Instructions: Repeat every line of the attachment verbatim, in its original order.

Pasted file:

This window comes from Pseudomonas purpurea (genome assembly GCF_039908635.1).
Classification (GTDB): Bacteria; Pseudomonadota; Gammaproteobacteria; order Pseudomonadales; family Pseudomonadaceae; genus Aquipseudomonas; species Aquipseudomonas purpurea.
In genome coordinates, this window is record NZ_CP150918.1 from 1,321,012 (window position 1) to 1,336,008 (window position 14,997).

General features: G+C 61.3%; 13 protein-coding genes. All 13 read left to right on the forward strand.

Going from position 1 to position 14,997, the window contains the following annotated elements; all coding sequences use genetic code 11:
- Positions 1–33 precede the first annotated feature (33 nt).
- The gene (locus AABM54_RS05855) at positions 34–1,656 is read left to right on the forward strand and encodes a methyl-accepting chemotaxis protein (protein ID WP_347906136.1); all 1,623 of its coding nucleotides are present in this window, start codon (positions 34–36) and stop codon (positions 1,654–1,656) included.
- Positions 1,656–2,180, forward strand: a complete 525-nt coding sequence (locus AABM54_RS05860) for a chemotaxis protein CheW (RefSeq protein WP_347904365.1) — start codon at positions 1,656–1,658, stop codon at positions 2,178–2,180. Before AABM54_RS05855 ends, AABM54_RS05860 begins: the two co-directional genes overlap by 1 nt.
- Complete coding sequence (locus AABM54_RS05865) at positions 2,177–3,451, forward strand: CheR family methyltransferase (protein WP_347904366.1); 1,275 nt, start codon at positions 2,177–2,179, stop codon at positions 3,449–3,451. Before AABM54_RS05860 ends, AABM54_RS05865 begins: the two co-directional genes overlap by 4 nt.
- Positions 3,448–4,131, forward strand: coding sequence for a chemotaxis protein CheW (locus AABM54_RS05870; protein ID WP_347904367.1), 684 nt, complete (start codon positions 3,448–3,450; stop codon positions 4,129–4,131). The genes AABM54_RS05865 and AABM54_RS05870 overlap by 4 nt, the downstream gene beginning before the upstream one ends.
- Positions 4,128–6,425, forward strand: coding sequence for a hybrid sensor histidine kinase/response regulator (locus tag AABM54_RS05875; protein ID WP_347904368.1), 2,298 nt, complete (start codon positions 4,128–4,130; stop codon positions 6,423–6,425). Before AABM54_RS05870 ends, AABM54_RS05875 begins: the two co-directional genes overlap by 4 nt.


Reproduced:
This window comes from Pseudomonas purpurea (genome assembly GCF_039908635.1).
Classification (GTDB): Bacteria; Pseudomonadota; Gammaproteobacteria; order Pseudomonadales; family Pseudomonadaceae; genus Aquipseudomonas; species Aquipseudomonas purpurea.
In genome coordinates, this window is record NZ_CP150918.1 from 1,321,012 (window position 1) to 1,336,008 (window position 14,997).

General features: G+C 61.3%; 13 protein-coding genes. All 13 read left to right on the forward strand.

Going from position 1 to position 14,997, the window contains the following annotated elements; all coding sequences use genetic code 11:
- Positions 1–33 precede the first annotated feature (33 nt).
- The gene (locus AABM54_RS05855) at positions 34–1,656 is read left to right on the forward strand and encodes a methyl-accepting chemotaxis protein (protein ID WP_347906136.1); all 1,623 of its coding nucleotides are present in this window, start codon (positions 34–36) and stop codon (positions 1,654–1,656) included.
- Positions 1,656–2,180, forward strand: a complete 525-nt coding sequence (locus AABM54_RS05860) for a chemotaxis protein CheW (RefSeq protein WP_347904365.1) — start codon at positions 1,656–1,658, stop codon at positions 2,178–2,180. Before AABM54_RS05855 ends, AABM54_RS05860 begins: the two co-directional genes overlap by 1 nt.
- Complete coding sequence (locus AABM54_RS05865) at positions 2,177–3,451, forward strand: CheR family methyltransferase (protein WP_347904366.1); 1,275 nt, start codon at positions 2,177–2,179, stop codon at positions 3,449–3,451. Before AABM54_RS05860 ends, AABM54_RS05865 begins: the two co-directional genes overlap by 4 nt.
- Positions 3,448–4,131, forward strand: coding sequence for a chemotaxis protein CheW (locus AABM54_RS05870; protein ID WP_347904367.1), 684 nt, complete (start codon positions 3,448–3,450; stop codon positions 4,129–4,131). The genes AABM54_RS05865 and AABM54_RS05870 overlap by 4 nt, the downstream gene beginning before the upstream one ends.
- Positions 4,128–6,425, forward strand: coding sequence for a hybrid sensor histidine kinase/response regulator (locus tag AABM54_RS05875; protein ID WP_347904368.1), 2,298 nt, complete (start codon positions 4,128–4,130; stop codon positions 6,423–6,425). Before AABM54_RS05870 ends, AABM54_RS05875 begins: the two co-directional genes overlap by 4 nt.